by Maria Doubrovskaia
Art challenges, probes, enlivens, decorates – but does it have to harm, as well? Are our art materials so toxic that they are covertly affecting our health and the environment? The answer is under debate, especially if the materials found in the artists’ studios include acids, aerosols, resins, turpentine, fiberglass, formaldehyde, and heavy metals like lead, cobalt, and cadmium. The list goes on and on. Obviously, these substances can affect the artists first and foremost. However, the full life cycle of a toxic product extends far beyond the studio and harms the environment for years and even decades. Surely, self-expression does not have to wreak havoc on our bodies and our surroundings. It may take some time to research and create a fully non-toxic studio, but the result is worth the effort. With Earth Day 2019 coming soon, Agora Gallery’s experts put together some helpful tips to keep your artistic practices as environmentally friendly as possible.
Read the Warning Labels
All art supplies sold in the United States must be labeled with the phrase “conforms to ASTM D 4236.” This label indicates that the product has been evaluated by the American Society for Testing and Materials for chronic health hazards, in accordance with the federal Labeling Hazardous Art Materials Act (LHAMA). LHAMA mandates that art supplies must contain warnings such as: “may cause skin irritation” or “harmful or fatal if swallowed.” They must also indicate the danger of causing chronic health effects, such as cancer, blindness, birth defects, and allergic reactions.
While helpful, LHAMA guidelines are not always completely reliable. The LHAMA falls short when it comes to products not intended for sale to schools or for use by children. Industrial and commercial house paint, ceramic materials and silkscreen printing inks fall outside the LHAMA purview. The same holds true for products imported from countries with less strict laws. Unfortunately, LHAMA also does not require manufacturers to list the ingredients of their products. To further research the safety of your art materials, look for labels from the Art and Creative Materials Institute. ACMI is a nonprofit organization made up of art supplies manufacturers who volunteer to have their products evaluated for safety by independent toxicologists and accredited labs. These evaluations occur every five years, whenever the ingredients of a product change, and at random.
The ACMI labels the art materials as AP (approved product) for all non-toxic products. Older products may have the CP (certified product) or HL (health label) seal instead of the AP. AP-labeled materials also do not contain dangerous levels of chemicals deemed harmful by the US Environmental Protection Agency and the National Institute of Health. However, these seals do not indicate that the product is completely free of toxins. Rather, they mean that the product contains no chemicals in sufficient quantities to harm the consumer’s health. Since no label is an absolute guarantee, it is always a good idea to research the products you work with as much as possible. If you can help it, avoid the following materials:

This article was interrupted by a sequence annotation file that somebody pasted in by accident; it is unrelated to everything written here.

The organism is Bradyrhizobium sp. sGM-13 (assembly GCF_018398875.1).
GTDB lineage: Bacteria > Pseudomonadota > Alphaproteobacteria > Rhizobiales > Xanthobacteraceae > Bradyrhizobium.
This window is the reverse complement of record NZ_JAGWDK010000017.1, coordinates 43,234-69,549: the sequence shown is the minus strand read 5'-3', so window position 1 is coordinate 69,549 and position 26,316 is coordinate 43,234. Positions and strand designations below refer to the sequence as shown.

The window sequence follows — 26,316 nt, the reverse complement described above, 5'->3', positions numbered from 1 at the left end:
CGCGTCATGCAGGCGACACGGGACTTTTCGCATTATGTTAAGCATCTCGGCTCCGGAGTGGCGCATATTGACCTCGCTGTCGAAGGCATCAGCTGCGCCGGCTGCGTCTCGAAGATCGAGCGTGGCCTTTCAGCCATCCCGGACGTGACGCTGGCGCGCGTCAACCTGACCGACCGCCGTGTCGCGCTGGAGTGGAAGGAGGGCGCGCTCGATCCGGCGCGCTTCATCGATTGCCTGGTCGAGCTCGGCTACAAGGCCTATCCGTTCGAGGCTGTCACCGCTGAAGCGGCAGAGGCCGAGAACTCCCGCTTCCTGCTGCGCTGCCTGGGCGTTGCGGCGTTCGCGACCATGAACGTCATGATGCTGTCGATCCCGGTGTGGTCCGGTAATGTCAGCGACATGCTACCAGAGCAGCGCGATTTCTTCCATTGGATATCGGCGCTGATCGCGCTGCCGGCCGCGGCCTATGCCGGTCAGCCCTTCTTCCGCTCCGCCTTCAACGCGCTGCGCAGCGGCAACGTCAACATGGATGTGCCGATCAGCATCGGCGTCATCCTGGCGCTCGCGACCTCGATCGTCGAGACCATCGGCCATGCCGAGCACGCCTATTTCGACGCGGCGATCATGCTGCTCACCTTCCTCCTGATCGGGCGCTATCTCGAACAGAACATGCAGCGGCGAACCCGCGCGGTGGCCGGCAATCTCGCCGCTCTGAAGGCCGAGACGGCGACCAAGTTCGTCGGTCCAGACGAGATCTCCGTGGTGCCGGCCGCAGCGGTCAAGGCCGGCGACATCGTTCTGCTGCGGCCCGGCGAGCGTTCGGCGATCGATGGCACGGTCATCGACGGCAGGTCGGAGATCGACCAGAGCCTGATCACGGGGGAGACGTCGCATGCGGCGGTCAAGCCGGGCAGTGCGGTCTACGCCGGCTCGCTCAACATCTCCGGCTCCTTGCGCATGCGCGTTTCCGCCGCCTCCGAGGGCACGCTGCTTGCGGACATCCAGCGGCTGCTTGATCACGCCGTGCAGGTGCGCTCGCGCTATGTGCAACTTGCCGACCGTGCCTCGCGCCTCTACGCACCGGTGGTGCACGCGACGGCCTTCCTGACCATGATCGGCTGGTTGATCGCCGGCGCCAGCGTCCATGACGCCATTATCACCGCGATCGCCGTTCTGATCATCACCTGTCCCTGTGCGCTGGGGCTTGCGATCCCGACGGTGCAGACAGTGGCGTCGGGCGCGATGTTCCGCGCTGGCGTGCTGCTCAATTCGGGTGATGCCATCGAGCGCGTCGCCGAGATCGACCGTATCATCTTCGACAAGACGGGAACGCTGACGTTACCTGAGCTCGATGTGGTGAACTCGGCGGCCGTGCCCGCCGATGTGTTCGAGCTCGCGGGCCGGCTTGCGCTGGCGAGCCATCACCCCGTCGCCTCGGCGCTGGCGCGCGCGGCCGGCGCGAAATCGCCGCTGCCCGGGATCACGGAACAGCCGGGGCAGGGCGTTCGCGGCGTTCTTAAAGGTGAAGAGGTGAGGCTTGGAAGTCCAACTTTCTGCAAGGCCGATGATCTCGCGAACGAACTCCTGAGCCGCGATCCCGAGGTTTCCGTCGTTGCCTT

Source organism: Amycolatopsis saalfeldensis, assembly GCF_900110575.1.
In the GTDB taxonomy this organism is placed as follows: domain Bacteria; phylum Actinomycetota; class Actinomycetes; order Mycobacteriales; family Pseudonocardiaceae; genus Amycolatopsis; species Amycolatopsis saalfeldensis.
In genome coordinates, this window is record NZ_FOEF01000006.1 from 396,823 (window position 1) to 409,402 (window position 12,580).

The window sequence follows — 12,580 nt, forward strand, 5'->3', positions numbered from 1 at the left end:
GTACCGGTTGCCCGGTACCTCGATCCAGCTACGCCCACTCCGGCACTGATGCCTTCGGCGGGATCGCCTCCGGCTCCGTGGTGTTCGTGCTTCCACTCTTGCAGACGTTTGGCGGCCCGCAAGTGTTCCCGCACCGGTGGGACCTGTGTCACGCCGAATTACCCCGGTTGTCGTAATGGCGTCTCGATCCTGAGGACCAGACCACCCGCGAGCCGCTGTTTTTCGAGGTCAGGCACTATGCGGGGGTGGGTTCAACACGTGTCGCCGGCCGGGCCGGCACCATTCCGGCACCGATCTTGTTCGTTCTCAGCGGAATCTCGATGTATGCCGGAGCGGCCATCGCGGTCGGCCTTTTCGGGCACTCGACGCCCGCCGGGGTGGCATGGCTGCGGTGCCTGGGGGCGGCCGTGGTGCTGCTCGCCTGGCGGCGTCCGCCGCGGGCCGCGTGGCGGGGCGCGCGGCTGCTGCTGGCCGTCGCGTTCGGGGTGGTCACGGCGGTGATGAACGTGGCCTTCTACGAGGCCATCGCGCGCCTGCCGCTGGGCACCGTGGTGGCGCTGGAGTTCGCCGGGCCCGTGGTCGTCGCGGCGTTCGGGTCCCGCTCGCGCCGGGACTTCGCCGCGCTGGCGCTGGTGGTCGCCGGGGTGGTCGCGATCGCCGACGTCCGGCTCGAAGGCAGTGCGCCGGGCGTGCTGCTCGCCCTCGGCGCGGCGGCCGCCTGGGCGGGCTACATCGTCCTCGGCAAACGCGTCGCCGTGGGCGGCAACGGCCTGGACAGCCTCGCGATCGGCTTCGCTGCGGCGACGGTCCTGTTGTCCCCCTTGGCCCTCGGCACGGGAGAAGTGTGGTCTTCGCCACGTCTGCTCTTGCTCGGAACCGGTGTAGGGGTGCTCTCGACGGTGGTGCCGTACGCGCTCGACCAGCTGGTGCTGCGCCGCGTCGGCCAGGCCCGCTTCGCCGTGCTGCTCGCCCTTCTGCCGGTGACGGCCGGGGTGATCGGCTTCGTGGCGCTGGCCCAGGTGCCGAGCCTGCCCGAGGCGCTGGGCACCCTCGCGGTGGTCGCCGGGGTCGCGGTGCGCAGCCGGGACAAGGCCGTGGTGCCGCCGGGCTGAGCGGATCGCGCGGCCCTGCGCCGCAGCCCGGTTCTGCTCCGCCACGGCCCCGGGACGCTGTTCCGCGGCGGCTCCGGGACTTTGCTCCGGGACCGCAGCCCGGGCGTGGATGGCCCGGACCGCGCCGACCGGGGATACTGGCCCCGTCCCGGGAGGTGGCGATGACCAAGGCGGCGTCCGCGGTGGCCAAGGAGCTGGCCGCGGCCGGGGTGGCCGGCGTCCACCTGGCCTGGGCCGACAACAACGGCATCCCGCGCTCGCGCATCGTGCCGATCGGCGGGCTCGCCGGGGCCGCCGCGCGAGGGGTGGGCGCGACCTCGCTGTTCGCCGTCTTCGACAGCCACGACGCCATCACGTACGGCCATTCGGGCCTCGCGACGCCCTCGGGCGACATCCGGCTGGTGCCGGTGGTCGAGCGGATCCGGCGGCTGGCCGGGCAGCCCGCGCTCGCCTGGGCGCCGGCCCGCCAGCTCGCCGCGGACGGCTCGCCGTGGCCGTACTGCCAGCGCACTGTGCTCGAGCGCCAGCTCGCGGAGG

Airbrush and Spray Painting materials: they contain toxic pigments and solvents and are especially dangerous in poorly ventilated spaces.
Chemical solvents—such as methyl alcohol and toluene—are used in spays and fixatives, some permanent markers, mediums and varnishes, silkscreen inks, etching grounds, rubber cement, and some other adhesives, enamels, lacquers, and turpentine. In painting supplies, they dissolve pigments—some of which are also toxic— and allow paint to spread evenly. These substances pose a grave danger to health, causing organ damage and leading to blindness if swallowed.
Certain ceramic glazes. Glazes often contain heavy metals like cadmiums, chromium, and lead. Kiln firing releases more toxic chemicals into the atmosphere, damaging the environment in addition to your health. Additionally, dry clay contains silica dust and may also contain talc and asbestos. Make sure your studio is properly ventilated and use wet clay whenever possible.
Plasters may create a lot of toxic dust. Read the label and buy the safer versions of this material.
Aromatic, solvent-based markers contain xylene, a chemical dangerous for the nervous system, kidneys, respiratory and reproductive systems. Water-based markers generally do not pose a grave danger to your health.
Printmaking inks (water or oil-based) frequently rely on toxic pigments that contain dangerous inorganic compounds. Some inks contain solvents and preservatives. The printmaking process also involves acids such as the highly toxic hydrofluoric acid. An etching, lithography, or silk screening studio is full of harmful vapors. If you must work with these mediums, wear a mask!